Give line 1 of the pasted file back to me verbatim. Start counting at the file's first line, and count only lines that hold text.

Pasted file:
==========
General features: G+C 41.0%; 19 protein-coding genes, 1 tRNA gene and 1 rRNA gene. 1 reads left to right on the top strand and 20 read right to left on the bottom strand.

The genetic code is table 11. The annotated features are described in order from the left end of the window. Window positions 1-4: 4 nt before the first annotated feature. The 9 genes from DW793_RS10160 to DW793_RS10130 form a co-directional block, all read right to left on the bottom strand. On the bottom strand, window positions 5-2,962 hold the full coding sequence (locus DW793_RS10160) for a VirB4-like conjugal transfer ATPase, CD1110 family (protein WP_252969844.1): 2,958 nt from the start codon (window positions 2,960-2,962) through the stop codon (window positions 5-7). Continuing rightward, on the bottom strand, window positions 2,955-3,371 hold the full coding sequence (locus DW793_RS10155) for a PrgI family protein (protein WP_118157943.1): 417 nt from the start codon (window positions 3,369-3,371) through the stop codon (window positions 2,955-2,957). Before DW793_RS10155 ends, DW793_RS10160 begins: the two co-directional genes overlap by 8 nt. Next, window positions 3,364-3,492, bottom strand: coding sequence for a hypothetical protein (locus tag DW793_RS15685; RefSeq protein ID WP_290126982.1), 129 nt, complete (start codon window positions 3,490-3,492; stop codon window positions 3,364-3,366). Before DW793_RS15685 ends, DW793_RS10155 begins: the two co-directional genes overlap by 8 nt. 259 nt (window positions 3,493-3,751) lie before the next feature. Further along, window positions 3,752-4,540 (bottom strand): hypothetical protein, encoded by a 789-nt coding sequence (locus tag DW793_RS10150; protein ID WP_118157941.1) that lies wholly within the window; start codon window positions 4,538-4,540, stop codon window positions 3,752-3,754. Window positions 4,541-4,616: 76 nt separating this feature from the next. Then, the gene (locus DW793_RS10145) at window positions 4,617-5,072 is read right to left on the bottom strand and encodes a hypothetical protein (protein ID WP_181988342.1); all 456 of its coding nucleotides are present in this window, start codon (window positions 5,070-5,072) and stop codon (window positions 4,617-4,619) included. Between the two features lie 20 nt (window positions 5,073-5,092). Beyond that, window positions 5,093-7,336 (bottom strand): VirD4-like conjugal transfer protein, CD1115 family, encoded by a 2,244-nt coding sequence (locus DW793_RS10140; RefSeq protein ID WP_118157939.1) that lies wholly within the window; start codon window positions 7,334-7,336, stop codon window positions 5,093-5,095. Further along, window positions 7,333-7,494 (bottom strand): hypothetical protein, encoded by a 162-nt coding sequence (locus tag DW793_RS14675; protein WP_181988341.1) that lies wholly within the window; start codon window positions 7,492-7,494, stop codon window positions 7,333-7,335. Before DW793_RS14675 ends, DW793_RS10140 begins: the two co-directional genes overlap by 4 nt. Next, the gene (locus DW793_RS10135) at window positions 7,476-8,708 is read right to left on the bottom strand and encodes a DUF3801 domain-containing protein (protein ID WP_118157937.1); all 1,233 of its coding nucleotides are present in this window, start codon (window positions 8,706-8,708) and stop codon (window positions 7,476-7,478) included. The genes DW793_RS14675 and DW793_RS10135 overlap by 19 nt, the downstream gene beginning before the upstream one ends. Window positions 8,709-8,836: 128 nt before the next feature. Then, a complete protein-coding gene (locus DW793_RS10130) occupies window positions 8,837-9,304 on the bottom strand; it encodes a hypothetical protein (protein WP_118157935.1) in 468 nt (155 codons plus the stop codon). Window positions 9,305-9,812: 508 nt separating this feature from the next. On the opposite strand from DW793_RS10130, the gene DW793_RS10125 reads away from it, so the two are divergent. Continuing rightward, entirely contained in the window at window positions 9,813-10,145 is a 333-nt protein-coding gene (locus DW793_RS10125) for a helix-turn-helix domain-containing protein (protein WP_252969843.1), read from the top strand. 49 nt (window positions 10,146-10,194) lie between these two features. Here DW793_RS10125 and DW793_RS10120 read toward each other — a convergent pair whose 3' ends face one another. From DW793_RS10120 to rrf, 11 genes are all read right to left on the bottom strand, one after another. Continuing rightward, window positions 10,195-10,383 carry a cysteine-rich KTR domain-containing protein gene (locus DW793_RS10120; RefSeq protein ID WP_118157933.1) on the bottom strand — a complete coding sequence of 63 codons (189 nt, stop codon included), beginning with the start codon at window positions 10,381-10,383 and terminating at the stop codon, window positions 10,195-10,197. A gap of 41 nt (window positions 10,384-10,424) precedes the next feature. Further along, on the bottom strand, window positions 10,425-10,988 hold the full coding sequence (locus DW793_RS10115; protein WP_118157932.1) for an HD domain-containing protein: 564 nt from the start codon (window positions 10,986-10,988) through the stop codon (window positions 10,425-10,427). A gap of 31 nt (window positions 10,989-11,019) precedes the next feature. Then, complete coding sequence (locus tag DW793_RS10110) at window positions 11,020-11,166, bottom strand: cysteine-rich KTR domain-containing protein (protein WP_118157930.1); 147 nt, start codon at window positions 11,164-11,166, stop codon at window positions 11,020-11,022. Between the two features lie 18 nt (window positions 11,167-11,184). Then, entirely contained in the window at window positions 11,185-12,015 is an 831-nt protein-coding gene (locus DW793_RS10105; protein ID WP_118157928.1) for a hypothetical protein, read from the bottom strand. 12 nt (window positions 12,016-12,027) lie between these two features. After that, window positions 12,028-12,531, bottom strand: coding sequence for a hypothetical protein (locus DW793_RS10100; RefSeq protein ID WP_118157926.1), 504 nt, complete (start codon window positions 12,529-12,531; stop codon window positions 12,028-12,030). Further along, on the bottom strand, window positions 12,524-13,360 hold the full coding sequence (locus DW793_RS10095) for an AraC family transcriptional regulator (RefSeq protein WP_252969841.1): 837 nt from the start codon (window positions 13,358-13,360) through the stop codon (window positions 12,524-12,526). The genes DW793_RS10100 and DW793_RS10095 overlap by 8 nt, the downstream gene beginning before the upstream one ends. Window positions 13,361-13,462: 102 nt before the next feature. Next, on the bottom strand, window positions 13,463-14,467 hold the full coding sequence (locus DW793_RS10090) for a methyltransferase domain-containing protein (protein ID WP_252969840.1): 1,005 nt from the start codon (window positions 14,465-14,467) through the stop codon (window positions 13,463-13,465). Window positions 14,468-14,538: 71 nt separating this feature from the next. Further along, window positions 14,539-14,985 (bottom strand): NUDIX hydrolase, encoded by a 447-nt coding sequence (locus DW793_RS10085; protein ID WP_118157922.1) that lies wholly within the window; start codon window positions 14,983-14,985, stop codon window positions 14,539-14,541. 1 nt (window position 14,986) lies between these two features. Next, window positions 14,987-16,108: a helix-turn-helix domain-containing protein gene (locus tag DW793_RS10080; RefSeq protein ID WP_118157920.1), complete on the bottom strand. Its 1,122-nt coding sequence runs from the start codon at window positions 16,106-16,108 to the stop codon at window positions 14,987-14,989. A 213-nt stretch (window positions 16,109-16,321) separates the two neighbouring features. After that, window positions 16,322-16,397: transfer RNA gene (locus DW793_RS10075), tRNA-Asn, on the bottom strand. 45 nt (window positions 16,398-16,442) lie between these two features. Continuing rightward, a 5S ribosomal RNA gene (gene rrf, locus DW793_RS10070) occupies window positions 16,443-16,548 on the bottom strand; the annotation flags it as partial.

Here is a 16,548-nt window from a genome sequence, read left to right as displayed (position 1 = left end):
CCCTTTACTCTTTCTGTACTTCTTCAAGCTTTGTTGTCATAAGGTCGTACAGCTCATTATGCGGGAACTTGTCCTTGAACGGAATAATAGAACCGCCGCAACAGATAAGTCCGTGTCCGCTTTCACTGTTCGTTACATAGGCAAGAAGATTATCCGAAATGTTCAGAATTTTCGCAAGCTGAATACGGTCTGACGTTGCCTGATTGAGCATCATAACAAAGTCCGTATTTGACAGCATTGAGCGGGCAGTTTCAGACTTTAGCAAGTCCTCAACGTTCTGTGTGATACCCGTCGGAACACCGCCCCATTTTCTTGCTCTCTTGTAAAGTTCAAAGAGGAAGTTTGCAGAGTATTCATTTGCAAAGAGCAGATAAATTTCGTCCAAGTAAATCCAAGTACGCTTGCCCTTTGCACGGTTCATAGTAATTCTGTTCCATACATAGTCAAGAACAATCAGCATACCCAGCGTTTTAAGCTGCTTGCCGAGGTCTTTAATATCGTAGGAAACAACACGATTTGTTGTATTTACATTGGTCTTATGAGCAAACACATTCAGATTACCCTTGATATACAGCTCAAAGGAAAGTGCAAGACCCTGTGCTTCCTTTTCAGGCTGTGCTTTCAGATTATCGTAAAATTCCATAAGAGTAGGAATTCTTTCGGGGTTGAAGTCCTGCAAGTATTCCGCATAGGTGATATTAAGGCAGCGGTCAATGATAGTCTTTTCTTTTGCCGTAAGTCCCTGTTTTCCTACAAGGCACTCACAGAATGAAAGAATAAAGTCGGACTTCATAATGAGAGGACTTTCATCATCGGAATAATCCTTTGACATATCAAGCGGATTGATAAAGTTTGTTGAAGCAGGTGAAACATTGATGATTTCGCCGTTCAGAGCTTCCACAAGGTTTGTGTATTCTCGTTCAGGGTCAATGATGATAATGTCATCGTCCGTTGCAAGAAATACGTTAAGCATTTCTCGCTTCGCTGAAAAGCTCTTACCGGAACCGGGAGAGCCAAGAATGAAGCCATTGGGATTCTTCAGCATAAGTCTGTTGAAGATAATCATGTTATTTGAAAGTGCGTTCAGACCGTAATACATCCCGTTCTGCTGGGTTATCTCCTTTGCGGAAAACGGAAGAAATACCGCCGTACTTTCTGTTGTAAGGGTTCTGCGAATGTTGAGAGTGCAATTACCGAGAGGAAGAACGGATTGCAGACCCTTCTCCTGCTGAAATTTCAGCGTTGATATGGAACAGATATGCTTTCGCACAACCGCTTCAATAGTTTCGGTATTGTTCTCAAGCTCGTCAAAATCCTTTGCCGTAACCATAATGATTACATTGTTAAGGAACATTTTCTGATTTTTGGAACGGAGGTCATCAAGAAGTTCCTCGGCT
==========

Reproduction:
General features: G+C 41.0%; 19 protein-coding genes, 1 tRNA gene and 1 rRNA gene. 1 reads left to right on the top strand and 20 read right to left on the bottom strand.